7. Álvaro Bustos, 2008. "A Dynamic Theory of Common Law Courts," Documentos de Trabajo 352, Instituto de Economia. Pontificia Universidad Católica de Chile..
  8. Marco Battaglini, 2000. "Multiple Referrals and Multidimensional Cheap Talk," Econometric Society World Congress 2000 Contributed Papers 1557, Econometric Society.
  9. Luca Anderlini & Leonardo Felli & Andrew Postlewaite, 2003. "Should Courts Always Enforce What Contracting Parties Write?," PIER Working Paper Archive 03-026, Penn Institute for Economic Research, Department of Economics, University of Pennsylvania.
  10. Kyle Bagwell & Robert W. Staiger, 2004. "The Economics of the World Trading System," MIT Press Books, The MIT Press, edition 1, volume 1, number 0262524341, December.
  11. Klimenko, Mikhail & Ramey, Garey & Watson, Joel, 2008. "Recurrent trade agreements and the value of external enforcement," Journal of International Economics, Elsevier, vol. 74(2), pages 475-499, March.
  12. Horn, Henrik & Maggi, Giovanni & Staiger, Robert, 2007. "Trade Agreements as Endogenously Incomplete Contracts," CEPR Discussion Papers 6037, C.E.P.R. Discussion Papers.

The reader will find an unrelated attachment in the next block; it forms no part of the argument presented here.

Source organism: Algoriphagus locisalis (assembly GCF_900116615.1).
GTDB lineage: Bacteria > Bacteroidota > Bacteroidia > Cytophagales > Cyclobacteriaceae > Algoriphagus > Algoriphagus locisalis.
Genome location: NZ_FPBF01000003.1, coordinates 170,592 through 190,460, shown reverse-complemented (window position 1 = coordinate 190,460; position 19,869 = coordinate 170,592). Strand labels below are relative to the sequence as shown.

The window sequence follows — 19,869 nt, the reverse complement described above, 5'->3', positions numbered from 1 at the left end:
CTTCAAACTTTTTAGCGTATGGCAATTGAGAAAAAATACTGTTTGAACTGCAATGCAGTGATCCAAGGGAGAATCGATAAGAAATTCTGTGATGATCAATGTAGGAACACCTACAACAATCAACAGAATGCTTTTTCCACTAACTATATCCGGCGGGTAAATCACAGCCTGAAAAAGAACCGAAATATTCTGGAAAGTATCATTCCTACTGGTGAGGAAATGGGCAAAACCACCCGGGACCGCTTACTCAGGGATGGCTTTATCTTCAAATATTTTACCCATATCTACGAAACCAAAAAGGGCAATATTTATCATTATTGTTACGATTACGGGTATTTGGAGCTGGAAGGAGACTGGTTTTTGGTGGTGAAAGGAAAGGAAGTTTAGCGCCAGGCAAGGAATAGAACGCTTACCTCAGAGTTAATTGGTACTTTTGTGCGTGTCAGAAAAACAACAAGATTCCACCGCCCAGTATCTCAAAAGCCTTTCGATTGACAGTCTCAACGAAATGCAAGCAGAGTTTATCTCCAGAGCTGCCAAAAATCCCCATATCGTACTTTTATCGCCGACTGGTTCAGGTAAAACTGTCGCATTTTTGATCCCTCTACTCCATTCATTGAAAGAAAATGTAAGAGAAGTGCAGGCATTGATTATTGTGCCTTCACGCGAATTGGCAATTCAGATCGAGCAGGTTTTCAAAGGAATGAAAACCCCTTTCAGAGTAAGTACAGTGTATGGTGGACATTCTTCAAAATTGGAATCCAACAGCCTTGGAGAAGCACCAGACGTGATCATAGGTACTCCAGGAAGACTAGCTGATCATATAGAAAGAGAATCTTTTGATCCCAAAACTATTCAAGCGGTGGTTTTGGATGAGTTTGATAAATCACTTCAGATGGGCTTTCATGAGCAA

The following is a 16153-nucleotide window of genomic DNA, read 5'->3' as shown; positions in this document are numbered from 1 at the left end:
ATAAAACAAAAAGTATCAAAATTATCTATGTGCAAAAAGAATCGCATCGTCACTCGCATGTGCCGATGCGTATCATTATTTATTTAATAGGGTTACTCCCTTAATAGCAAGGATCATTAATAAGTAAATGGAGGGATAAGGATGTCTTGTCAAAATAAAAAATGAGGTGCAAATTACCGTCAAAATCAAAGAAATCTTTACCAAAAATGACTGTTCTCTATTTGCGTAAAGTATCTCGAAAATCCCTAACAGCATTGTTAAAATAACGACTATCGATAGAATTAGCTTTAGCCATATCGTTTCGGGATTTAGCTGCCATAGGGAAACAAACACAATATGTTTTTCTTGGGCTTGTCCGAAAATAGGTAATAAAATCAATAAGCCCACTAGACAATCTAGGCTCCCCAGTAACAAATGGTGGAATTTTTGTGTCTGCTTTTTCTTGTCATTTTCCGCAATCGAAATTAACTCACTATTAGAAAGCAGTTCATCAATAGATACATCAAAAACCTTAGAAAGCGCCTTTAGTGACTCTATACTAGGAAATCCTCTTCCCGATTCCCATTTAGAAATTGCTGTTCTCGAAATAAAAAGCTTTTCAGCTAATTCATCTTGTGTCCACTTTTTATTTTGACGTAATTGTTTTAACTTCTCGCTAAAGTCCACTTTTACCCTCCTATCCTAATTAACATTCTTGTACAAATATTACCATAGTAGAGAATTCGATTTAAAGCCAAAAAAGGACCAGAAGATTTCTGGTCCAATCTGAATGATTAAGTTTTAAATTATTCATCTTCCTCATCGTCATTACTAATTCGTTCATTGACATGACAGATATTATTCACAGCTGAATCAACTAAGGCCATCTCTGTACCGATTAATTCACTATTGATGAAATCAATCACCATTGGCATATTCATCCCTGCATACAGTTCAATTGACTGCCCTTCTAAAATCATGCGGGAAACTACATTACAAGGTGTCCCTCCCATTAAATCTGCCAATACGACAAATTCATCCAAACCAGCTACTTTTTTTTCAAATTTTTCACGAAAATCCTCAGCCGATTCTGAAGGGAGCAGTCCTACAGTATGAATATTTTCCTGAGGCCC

13. Pierpaolo Battigalli & Giovanni Maggi, 2002. "Rigidity, Discretion, and the Costs of Writing Contracts," American Economic Review, American Economic Association, vol. 92(4), pages 798-817, September.
  14. Schwartz, Warren F & Sykes, Alan O, 2002. "The Economic Structure of Renegotiation and Dispute Resolution in the World Trade Organization," The Journal of Legal Studies, University of Chicago Press, vol. 31(1), pages S179-204, January.
  15. Horn, Henrik & Mavroidis, Petros C., 2003. "US Safeguard Measures on Imports of Fresh, Chilled or Frozen Lamb Meat from New Zealand and Australia: what should be required of a safeguard investigation?," World Trade Review, Cambridge University Press, vol. 2(03), pages 395-430, November.
  16. Robert Z. Lawrence, 2003. "Crimes and Punishments?: Retaliation under the WTO," Peterson Institute Press: All Books, Peterson Institute for International Economics, number 372.
  17. Kyle Bagwell & Robert W. Staiger, 1989. "A Theory of Managed Trade," Discussion Papers 801, Northwestern University, Center for Mathematical Studies in Economics and Management Science.
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Cited by:
  1. Giovanni Maggi & Robert W. Staiger, 2009. "Breach, Remedies and Dispute Settlement in Trade Agreements," NBER Working Papers 15460, National Bureau of Economic Research, Inc.
  2. Ceva, Emanuela & Fracasso, Andrea, 2009. "Seeking Mutual Understanding. A Discourse Theoretical Analysis of the WTO Dispute Settlement System," MPRA Paper 14356, University Library of Munich, Germany.
  3. Horn, Henrik, 2009. "The Burden of Proof in National Treatment Disputes and the Environment," CEPR Discussion Papers 7316, C.E.P.R. Discussion Papers.